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An Exploratory type of research to evaluate the impact of a selected ECD centres on immediate families
Author: SPL Media Reporter
Published: 07/12/2021

A global literature search on early childhood development reveals that numerous studies and academic papers have focused on the macro, meso and micro factors deemed necessary for an effective Early Childhood Development (ECD) programme. The literature has also confirmed and presented evidence which supports the benefits and outcomes of ECD programmes. Furthermore, the limitations, challenges and prevailing weak social and economic dimensions have also been identified and explained which negate the effectiveness of these ECD programmes. No literature could be traced on the positive and negative impact or influence of preschool learners who attend an ECD programme on the immediate family and/or household.​

The research study attempted to conduct an exploratory type of research to evaluate the impact of a selected ECD centre, commonly referred to as a crèche or nursery school, on the immediate families and households of the preschool learners who attended and completed the ECD programme offered at this ECD centre.

The ECD centre is located in the village of Prince Alfred Hamlet within the municipal jurisdiction of Witzenberg Municipality, Western Cape Province, South Africa. The village is a sub-economic rural town with the majority of the population employed as seasonal farm workers within the indigent economic category. The ECD centre was established 10 years ago with an annual enrolment target ranging between 75–150 learners. The age of the learners who enter the pre-reception level varies between eighteen months to five years.

The ECD programme offered by the selected ECD centre served as the single case for this research study. The study falls within an interpretivist paradigm with an exploratory research design through the adoption of qualitative research methods.

The target population included the Grade 7 learners who were registered at the primary school – also referred to as the receiving school – and who attended the selected ECD centre. The learners, purposively selected, attained Grade 6 in the required minimum academic period. The parents or guardians of the target population were also identified as a second participant grouping. 

Arising from the analysis of the literature analysis, four primary constructs were identified and defined for the two focus group sessions which provided the premise for the design and development of the research data collection guidelines. The four primary constructs were:​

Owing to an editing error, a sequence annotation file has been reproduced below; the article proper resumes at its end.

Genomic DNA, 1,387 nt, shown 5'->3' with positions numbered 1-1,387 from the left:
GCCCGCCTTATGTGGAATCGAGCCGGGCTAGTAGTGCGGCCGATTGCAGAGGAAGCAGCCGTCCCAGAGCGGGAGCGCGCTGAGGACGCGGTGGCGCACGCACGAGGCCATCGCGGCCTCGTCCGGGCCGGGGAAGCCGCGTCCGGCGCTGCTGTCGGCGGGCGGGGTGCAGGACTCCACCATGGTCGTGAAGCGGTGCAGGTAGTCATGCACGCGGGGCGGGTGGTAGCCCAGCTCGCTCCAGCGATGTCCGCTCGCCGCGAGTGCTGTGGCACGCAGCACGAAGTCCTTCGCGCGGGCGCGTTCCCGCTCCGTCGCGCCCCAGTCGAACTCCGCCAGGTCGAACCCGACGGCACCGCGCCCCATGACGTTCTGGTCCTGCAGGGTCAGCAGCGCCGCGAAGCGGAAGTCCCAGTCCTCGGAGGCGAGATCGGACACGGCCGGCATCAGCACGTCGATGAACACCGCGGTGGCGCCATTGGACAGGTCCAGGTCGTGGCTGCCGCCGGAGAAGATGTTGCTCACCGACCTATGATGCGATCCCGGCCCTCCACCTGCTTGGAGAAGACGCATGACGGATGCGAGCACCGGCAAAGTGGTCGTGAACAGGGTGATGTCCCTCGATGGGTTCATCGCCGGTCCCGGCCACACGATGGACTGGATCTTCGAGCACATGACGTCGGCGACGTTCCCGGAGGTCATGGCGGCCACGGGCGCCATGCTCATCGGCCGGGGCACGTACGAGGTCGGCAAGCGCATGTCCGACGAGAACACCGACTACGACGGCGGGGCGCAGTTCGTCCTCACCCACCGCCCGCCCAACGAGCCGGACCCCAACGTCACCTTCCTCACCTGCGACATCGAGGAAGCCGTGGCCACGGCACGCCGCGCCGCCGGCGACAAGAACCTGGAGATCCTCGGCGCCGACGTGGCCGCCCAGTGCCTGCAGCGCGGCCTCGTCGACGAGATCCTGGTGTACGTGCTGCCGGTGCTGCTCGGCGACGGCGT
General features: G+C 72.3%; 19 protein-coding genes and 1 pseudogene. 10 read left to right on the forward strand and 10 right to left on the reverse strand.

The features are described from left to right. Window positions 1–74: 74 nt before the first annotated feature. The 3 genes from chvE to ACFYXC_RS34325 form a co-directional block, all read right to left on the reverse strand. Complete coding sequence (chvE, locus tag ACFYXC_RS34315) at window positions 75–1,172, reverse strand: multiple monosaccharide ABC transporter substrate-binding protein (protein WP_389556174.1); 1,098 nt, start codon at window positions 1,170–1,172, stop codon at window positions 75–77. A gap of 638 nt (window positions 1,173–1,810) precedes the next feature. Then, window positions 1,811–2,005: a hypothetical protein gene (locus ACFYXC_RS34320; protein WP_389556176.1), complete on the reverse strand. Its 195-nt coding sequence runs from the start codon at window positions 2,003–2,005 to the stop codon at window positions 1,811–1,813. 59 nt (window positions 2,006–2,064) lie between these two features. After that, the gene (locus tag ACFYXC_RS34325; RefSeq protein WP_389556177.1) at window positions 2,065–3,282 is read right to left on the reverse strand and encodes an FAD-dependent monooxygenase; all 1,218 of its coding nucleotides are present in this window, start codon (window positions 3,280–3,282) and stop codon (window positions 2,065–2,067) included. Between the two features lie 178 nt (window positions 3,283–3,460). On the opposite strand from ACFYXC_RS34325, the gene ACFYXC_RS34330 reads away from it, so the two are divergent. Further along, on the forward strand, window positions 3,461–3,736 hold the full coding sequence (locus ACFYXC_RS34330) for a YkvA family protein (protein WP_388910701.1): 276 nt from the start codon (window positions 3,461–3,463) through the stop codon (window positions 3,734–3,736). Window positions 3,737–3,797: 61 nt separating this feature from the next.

• Social Development;
  • Cognitive Development;
  • Social Family Structure/Function; and
  • Social Interpersonal Relationships.

A qualitative thematic framework was developed to structure the narrative analysis so that the personal experiences of the learners and parents/guardians could be interpreted according to the functional analysis procedure that observed their actual story. To ensure thematic analysis of the learner and parent/guardian narratives was conducted systematically and consistently, one researcher who was not part of the data collection procedure, analysed the narratives resulting in intra-coder reliability and stability from which valid inferences could be made.

The learners' bias was on the family structure/function and interpersonal themes and associated sub-themes when asked to prioritise and rank, rather than on the family domestic challenges such as causes of conflict and anti-social behaviour which were beyond their control. In their individual development ranking, a strong indication was detected that they were not comfortable with these occurrences. The parents/guardians who participated were all female and aligned towards cognitive development and its accumulated benefits with social development also scoring very high which included family socialisation and communication manifested in discipline and adaptive behaviour at home.

As an exploratory type of research, it may be concluded that the research study achieved its aim, however, the actual impact, positive or negative on each sub-theme was not determined due to the complexity and nature of the research. The thematic framework provided a good premise to measure, qualitatively, the perception and degree of importance within the family context but could not identify the manifestations or recorded events which could be linked or ascribed to the influence of the selected ECD centre.